FARMING POST-BPS: WHAT'S NEXT?

FARMING POST-BPS: WHAT’S NEXT?

Beth Speakman

Beth Speakman

Dec, 04 2023

Defra has provided some much-needed clarity on the future of Environmental Land Management schemes (ELMs) and agri-environmental funding, as another round of the Sustainable Farming Incentive (SFI) opened for applications. This included several easy wins for farmers, such as funding for Nutrient Management Plans and Integrated Pest Management Plans, with agreements running for three years and paid quarterly in arrears. This is a change from the five-year Countryside Stewardship (CSS) agreements, which are paid annually. 

Whilst the application window for existing CSS management agreements has now closed, CSS Capital Grants continue to offer a wide selection of financial support through options such as Concrete Yard Renewals and grants tailored to livestock farmers, without necessitating involvement in other CSS or SFI management agreements. This is helping farmers get ahead of the changes in legislation. 

As the government continues increasing pressure on farmers to protect ecological systems and improve their emissions liabilities, capital grants can be used to bridge the gap in funding and facilitate changes. The Defra-funded Future Farming Resilience Fund (FFRF) can also be used. This is a scheme which provides farmers and landowners with access to free advice, with the view to future-proofing farm businesses in the new era. The consultancy can cover topics including, but not limited to: 

  1.  Guidance on grant schemes – helping to deliver improved budgeting for the post-BPS world 
  1. Audits of farm emissions – establishing a farm’s current emissions burden ahead of future net-zero targets 
  1. Appraisal of biodiversity net gain (BNG) viability – providing an estimate of a farm’s biodiversity baseline, as well as supply and demand in the farm’s locality.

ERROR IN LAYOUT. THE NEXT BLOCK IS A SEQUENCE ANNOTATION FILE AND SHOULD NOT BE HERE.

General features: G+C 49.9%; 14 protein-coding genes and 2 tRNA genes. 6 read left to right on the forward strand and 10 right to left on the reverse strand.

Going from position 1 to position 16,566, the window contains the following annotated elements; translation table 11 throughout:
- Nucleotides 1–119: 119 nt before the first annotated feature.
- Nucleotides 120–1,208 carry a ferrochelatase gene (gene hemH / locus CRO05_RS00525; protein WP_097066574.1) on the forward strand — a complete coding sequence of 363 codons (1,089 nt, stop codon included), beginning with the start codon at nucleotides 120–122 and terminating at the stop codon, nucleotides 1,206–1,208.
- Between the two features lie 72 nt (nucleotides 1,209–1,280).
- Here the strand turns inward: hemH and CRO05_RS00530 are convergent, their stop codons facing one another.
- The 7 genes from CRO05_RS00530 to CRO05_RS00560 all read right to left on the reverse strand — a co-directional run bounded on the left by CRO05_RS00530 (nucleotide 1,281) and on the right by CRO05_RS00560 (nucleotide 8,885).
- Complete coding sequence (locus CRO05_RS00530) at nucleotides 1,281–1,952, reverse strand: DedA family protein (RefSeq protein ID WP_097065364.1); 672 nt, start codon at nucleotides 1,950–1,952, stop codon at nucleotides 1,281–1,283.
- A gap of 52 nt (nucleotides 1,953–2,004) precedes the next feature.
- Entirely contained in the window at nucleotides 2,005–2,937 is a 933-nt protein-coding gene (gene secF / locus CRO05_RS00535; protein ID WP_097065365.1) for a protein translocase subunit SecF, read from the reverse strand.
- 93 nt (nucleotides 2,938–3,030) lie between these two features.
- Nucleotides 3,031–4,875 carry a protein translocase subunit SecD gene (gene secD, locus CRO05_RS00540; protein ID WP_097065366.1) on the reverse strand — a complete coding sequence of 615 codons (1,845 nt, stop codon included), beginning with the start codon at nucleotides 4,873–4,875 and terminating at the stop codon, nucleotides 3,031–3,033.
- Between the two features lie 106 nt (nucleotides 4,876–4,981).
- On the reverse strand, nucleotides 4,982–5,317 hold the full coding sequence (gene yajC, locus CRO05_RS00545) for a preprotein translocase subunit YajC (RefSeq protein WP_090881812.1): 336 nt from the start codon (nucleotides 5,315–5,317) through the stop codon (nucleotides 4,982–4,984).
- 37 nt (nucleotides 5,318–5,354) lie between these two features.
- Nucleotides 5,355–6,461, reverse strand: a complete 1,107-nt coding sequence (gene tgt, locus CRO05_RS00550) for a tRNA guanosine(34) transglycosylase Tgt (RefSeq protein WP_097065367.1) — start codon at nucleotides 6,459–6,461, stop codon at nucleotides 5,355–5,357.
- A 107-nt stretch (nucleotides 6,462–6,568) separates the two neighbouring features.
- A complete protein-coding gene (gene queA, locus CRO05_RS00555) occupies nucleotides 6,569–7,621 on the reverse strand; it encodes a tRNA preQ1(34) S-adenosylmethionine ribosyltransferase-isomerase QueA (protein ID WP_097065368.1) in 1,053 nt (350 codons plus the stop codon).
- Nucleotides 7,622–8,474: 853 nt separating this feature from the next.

The introduction of BNG into legislation (effective January 2024) presents an opportunity, placing farmers and landowners in a unique position to provide land and management services to developers, offering a welcome injection of income. Unit prices range from £20,000-£35,000 per unit of net gain, with approximately seven units per hectare available for reversion of arable fields to tussocky grasses (subject to location and prior condition). 

Overall, the cessation of BPS payments places additional pressure on farmers to diversify, cut costs and refine their practices – yet more areas which can be reviewed via the FFRF. These factors, coupled with the continued geo-political turbulence and market fluctuations, are making the future of British agriculture and the profitability of some farm businesses difficult to predict.

Therefore, Ceres Rural is recommending farmers seek guidance to ensure they take advantage of all existing and incoming agri-grant funding – facilitating risk minimisation, income supplementation and replacement cost offsetting. Ceres Rural is a Defra-approved provider of the FFRF, thus for many farmers, access to such guidance will be free of charge.  

Register your interest online today at here. Alternatively, email futurefarming@ceresrural.co.uk or call 01223 679 679.

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